Mush! To The Movies! Vol. I

90 Degrees South: With Scott to the Antarctic (1933)

Thursday, January 22, 2015 - 7:30pm

The first screening in the polar film series Mush! to the Movies:

90 Degrees South: With Scott to the Antarctic (1933)


Roald Amundsen’s South Pole Expedition Film (1912) 


Thursday, January 22nd, 2015 
$10.00 General Admission


Free tickets with advance RSVP for
Current Members of The Velaslavasay Panorama Enthusiast Society and Los Angeles Filmforum Members
Contact the secretary to RSVP:


90 Degrees South: With Scott to the Antarctic 1933, 70 min. black and white; digital projection.
Directed by Herbert Ponting
Courtesy of Milestone Films 
Special thanks to Dennis Doros 
The screening of this film is sponsored by Forward M.B., Inc., Computational Engineers, Los Angeles, Calif. 

A documentary exploring the story of the ill-fated Terra Nova Expedition, Robert Falcon Scott's voyage with his crew of 60 men to the South Pole in the years 1910-1913, as seen through the lens of Herbert Ponting. 

Scott reached the Pole on 17 January 1912, but he and the survivors of his team perished on their return to their base camp, on 29 March. 90 Degrees South is the sound version of a film that had already undergone several iterations under Ponting’s direction. Shorter clips were screened in 1913-1914 and utilized in an elaborate lecture on the expedition, presented by Ponting over 1000 times. By the early 1920s, perhaps influenced by the success of Nanook of the North, Ponting edited the footage into a silent feature called The Great White Silence (1924), now considered a classic. A decade later, confronted with the success of sound cinema, Ponting used most of the same footage, adding some photos and new maps, along with his own recorded narration, to make a sound version, 90 Degrees South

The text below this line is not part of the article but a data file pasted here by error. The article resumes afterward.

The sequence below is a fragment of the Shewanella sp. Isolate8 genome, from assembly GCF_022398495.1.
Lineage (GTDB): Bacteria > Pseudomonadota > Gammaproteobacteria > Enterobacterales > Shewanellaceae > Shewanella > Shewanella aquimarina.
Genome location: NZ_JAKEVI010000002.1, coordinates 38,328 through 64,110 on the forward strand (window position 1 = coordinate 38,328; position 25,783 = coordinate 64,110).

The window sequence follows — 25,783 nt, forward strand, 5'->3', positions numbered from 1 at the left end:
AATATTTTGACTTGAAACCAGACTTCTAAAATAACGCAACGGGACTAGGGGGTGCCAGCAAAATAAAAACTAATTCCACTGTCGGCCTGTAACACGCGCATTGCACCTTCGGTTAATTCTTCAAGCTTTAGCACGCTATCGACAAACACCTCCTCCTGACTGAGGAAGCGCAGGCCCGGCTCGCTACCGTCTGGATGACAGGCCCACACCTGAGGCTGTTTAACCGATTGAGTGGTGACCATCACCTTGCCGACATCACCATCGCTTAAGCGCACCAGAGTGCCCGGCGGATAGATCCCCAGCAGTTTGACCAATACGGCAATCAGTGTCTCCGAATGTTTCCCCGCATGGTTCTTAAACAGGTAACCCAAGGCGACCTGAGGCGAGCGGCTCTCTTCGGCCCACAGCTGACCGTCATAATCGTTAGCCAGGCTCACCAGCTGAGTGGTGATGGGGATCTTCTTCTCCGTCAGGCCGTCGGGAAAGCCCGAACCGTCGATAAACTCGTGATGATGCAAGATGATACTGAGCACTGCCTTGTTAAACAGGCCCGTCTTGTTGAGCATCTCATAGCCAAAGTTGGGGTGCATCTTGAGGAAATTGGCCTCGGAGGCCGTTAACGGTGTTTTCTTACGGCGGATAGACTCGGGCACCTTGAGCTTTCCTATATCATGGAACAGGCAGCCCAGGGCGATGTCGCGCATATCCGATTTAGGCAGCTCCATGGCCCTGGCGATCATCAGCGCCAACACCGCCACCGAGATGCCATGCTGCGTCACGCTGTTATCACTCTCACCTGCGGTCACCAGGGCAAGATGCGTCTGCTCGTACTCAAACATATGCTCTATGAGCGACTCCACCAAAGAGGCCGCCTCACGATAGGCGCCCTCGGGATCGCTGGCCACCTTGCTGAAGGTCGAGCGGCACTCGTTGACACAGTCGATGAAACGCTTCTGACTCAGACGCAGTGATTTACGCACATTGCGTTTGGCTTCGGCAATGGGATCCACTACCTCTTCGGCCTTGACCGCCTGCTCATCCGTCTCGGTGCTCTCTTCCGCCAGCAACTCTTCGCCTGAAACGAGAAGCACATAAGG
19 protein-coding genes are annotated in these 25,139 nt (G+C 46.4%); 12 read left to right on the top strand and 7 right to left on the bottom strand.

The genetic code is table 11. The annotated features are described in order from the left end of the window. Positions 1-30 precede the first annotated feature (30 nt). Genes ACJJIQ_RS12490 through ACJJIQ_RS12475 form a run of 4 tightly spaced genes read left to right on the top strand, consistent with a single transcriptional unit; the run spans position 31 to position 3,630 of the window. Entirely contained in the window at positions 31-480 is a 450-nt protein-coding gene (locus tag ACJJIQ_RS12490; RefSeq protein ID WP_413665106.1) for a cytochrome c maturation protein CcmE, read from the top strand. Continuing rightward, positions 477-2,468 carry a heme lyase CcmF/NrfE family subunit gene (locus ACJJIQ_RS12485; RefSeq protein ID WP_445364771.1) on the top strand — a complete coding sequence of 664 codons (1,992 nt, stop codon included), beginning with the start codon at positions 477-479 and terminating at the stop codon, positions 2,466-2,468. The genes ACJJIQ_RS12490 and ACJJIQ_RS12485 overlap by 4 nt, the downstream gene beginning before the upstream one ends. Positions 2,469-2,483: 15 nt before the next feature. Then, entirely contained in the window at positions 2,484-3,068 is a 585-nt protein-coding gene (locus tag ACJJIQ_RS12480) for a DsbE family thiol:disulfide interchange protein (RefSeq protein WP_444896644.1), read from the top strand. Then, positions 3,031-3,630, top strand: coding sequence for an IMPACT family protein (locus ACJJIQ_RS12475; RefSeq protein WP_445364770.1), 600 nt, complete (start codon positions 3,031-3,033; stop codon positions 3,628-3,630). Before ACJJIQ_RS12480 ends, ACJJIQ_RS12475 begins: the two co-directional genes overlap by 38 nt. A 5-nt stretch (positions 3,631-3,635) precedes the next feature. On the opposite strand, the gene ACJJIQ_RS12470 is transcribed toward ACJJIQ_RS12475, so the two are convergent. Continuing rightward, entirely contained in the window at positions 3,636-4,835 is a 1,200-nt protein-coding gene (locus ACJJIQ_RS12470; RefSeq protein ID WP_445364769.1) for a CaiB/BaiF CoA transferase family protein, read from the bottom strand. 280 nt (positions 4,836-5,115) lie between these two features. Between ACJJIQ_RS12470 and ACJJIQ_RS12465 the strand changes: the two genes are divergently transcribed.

Preceded by:

Roald Amundsen’s South Pole Expedition, the Cinema Version 
1912, 16 min., screening from digital 
Cinematography: Lt. Kristian Prestrud 
Restored by the Norsk Filminstitutt (Norwegian Film Institute) 
Special thanks to Lise Gustavson of the NFI 
This screening of this film is sponsored by Sister Mantos

Norwegian Roald Amundsen led the first successful expedition to reach the South Pole, arriving at the Pole on 14 December 1911. Probably influenced by Ernst Shackleton’s film from his expedition of 1907-1909, Amundsen included a cinematographic camera on his expedition to Antarctica in 1910-1912, although one of his crewmen served as the primary cinematographer. One version of the footage (roughly 25 minutes), intercut with slides, was used by Amundsen to accompany his lecture tour after his return to Europe. These packed lectures were a primary means for early explorers to raise funds. A shorter stand-alone “cinema version” with intertitles, not needing a lecturer, was also cut to appear in theatres, and this is the version to be screened this evening. Filming was done on the voyage and at the base camp, but Amundsen did no include a moving picture camera on the trek to the South Pole. The arrival at the Pole, as with Ponting’s film, was captured only with still images.